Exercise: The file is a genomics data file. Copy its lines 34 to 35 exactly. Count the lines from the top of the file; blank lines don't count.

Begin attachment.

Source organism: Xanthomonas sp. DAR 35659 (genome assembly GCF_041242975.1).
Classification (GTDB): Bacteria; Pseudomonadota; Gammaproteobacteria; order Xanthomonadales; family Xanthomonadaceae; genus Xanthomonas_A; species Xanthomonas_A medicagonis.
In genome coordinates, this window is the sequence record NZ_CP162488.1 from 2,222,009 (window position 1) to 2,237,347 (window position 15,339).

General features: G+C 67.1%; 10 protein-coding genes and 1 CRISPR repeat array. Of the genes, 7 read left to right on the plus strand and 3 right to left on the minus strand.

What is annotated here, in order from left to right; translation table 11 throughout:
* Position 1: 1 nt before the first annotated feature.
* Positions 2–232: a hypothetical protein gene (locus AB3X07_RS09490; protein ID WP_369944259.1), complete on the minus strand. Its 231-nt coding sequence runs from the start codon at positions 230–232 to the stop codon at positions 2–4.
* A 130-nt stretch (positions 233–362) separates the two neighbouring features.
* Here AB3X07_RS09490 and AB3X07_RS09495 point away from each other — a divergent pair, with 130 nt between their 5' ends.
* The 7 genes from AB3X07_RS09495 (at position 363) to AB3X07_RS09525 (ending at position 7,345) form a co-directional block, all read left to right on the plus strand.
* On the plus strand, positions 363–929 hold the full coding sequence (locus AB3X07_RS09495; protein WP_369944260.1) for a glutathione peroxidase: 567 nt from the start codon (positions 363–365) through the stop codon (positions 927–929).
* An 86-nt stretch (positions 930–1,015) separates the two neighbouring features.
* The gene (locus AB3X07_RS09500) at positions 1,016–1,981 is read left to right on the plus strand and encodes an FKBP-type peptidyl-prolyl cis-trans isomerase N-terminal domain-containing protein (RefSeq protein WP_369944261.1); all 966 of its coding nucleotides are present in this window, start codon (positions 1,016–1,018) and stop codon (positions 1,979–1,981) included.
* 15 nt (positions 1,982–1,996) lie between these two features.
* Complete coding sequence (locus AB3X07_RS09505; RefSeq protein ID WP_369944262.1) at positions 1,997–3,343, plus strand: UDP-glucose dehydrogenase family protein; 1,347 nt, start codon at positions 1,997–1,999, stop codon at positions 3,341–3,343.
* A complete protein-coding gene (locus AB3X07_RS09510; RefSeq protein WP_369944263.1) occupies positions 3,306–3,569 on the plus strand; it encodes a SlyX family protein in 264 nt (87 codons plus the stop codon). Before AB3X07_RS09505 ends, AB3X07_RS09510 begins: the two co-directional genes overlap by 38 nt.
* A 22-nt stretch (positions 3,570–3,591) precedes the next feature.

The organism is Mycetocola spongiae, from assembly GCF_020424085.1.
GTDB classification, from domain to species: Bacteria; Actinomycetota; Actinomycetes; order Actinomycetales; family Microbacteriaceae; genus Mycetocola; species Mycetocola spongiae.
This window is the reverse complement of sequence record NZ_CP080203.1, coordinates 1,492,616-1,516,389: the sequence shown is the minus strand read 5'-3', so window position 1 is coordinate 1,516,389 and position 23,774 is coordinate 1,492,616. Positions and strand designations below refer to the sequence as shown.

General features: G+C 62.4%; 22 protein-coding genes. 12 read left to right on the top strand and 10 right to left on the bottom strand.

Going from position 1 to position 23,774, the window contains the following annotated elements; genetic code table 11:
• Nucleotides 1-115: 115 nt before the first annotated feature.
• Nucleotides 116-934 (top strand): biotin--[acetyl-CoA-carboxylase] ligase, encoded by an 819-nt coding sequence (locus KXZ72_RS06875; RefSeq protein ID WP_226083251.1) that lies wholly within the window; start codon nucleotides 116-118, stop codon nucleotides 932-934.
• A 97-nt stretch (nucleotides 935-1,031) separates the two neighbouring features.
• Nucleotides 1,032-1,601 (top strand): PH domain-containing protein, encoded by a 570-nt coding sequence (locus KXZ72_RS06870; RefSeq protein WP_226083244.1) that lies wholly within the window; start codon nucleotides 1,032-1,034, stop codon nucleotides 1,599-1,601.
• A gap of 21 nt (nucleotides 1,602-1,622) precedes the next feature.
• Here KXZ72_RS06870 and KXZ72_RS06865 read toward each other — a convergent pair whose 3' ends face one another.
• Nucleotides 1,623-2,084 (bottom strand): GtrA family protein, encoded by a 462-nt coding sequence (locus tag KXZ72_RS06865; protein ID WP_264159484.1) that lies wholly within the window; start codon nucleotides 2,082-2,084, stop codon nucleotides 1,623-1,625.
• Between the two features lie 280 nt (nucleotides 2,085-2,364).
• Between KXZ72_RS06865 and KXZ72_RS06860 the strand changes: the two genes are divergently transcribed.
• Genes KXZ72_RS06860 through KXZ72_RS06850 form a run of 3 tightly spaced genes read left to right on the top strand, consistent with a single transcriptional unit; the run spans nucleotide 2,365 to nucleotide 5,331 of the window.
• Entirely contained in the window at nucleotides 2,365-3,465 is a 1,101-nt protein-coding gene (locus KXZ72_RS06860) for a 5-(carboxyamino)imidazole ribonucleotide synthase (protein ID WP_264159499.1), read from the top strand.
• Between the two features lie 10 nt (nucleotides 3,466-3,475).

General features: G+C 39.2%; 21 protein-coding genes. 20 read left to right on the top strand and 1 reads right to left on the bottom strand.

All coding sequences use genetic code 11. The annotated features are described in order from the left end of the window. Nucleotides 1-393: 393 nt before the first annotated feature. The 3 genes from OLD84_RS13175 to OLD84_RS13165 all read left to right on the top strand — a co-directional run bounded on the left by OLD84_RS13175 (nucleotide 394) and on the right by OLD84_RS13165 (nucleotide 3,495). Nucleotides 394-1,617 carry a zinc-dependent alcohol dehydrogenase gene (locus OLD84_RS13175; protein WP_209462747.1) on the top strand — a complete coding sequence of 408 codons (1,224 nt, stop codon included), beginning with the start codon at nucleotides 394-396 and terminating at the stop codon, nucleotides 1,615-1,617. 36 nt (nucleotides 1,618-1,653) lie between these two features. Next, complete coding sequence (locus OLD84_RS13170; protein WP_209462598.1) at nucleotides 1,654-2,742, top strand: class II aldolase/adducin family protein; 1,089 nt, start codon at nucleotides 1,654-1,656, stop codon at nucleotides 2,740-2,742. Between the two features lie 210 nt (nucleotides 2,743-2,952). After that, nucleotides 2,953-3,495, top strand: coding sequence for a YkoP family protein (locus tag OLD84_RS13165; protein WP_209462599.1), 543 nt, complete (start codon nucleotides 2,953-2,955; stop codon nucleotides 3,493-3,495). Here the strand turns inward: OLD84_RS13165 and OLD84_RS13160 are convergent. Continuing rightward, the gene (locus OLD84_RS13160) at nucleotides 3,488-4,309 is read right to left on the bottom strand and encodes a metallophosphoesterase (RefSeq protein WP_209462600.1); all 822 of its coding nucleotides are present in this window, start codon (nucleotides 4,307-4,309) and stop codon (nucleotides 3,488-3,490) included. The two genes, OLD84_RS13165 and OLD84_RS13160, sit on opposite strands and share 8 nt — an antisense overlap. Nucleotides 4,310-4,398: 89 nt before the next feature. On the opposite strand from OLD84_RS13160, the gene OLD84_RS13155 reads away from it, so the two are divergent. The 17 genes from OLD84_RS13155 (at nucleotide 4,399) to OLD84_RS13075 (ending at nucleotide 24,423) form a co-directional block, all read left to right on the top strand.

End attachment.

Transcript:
• Between the two features lie 10 nt (nucleotides 3,466-3,475).

General features: G+C 39.2%; 21 protein-coding genes. 20 read left to right on the top strand and 1 reads right to left on the bottom strand.